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9152: Haitian becomes an American -- for the second time (fwd)
From: leonie hermantin <firstname.lastname@example.org>
Haitian becomes an American -- for the second time
By Patty Pensa
September 27, 2001
DELRAY BEACH · It was the second time Maud Castin raised her right hand and
pledged her allegiance to the United States of America.
Her voice one of thousands last month in Miami, she recited the Oath of
Allegiance before being sworn in as a citizen of a country she's called home
for 13 years.
Taking that same oath Wednesday afternoon, Castin stood before Delray Beach
Mayor David Schmidt, a group of senior citizens and her co-workers at the
Alzheimer Adult Day Center in Delray Beach during an honorary ceremony
bubbling with pride, tears and patriotism.
Her voice was soft as she vowed to "support and defend the Constitution and
laws of the United States against all enemies, foreign and domestic ... "
But her message boomed to the senior citizens and staff who bellowed the
"I'm very privileged to be a part of this wonderful country," she said.
"It's an honor to be here. Even though we're living during a painful,
difficult situation, we still find time to come here and welcome me to this
A native of Haiti who followed her father to America at age 17, Castin
officially became a citizen Aug. 14. That was about a month before
terrorists struck America, killing people in New York City, near Washington,
D.C., and in southwestern Pennsylvania.
Castin, 32, said she feels safer now that she's an American.
"The timing of this is so significant in American history," said Mark
Pafford, assistant executive director of the center. "It really magnifies
how wonderful it is to be an American citizen."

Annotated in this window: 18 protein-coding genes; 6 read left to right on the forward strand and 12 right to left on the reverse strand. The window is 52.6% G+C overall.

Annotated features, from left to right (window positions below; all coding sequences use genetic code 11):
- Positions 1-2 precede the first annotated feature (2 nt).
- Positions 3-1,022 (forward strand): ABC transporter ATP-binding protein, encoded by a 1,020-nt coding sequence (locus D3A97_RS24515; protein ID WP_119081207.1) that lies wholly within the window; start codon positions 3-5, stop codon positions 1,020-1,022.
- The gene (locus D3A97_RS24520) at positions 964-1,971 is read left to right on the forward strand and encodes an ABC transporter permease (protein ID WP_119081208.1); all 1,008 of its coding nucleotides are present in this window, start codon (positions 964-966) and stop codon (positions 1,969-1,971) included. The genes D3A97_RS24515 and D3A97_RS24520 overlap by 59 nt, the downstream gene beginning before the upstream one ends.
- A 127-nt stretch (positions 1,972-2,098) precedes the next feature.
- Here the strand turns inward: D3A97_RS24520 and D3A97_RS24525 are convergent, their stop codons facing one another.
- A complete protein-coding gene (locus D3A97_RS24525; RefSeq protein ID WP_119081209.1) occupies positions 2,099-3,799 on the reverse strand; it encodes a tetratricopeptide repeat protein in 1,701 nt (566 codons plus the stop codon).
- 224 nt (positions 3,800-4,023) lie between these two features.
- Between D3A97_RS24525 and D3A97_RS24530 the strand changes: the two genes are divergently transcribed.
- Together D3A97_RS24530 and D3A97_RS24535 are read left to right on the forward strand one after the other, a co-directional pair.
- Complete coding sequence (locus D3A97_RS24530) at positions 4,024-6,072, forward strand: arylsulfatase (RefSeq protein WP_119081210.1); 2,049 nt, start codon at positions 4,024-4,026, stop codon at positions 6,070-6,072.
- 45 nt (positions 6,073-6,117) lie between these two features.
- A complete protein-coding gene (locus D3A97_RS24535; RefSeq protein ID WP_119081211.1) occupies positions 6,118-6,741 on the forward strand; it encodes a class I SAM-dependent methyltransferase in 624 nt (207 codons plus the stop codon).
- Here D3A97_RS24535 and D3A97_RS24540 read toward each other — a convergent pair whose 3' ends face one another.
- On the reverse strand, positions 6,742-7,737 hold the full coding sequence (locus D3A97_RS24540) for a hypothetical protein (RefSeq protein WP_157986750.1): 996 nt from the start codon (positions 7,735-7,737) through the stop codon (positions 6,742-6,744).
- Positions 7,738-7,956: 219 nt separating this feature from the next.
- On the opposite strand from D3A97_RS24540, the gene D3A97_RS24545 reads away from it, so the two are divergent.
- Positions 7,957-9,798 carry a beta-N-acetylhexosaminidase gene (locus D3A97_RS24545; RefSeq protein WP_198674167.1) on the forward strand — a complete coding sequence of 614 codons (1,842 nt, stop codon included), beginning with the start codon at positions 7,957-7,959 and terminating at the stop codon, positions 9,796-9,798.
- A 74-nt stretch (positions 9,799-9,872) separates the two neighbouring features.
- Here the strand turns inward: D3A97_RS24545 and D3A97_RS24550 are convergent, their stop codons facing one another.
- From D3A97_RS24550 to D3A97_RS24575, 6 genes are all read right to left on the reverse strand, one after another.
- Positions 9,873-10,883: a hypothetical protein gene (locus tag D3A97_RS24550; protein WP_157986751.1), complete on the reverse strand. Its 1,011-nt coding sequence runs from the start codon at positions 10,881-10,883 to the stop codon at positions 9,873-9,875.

Through their joyful tears and affectionate words, friends and co-workers
highlighted how wonderful it was to see Castin become an American.
"Now you're part of the team," Pafford said.
Center volunteer Skippy Kalla helped Castin, a mother of three, prepare for
the citizenship test.
"I'm so proud of her," she said. "On Aug. 14 our country became a better
country because it got Maud."
After leaving Cayes, Haiti, in 1988, Castin finished school at Santaluces
High School west of Lantana, then met her husband, Marcel, at the Church of
God Prophecy in Delray Beach. Marcel Castin, 44, also born in Haiti, became
a U.S. citizen in 1989, a year before the couple married.
As a vice president of the Democratic Club of Delray Beach, Marcel Castin,
also a native of Haiti, said he encouraged his wife to become a citizen so
she could join in the political process. He helped her register to vote last
month and has been urging her to attend meetings with the Democrats.
For Maud Castin, though, partisanship wasn't on her mind during the
six-month process to become a citizen.
"It means freedom of speech, freedom of religion," she said. "Not everybody
has these freedoms. You can't speak in other countries.
"Freedom -- it's all freedom."
Patty Pensa can be reached at email@example.com or 561-243-6609.
Copyright © 2001, South Florida Sun-Sentinel
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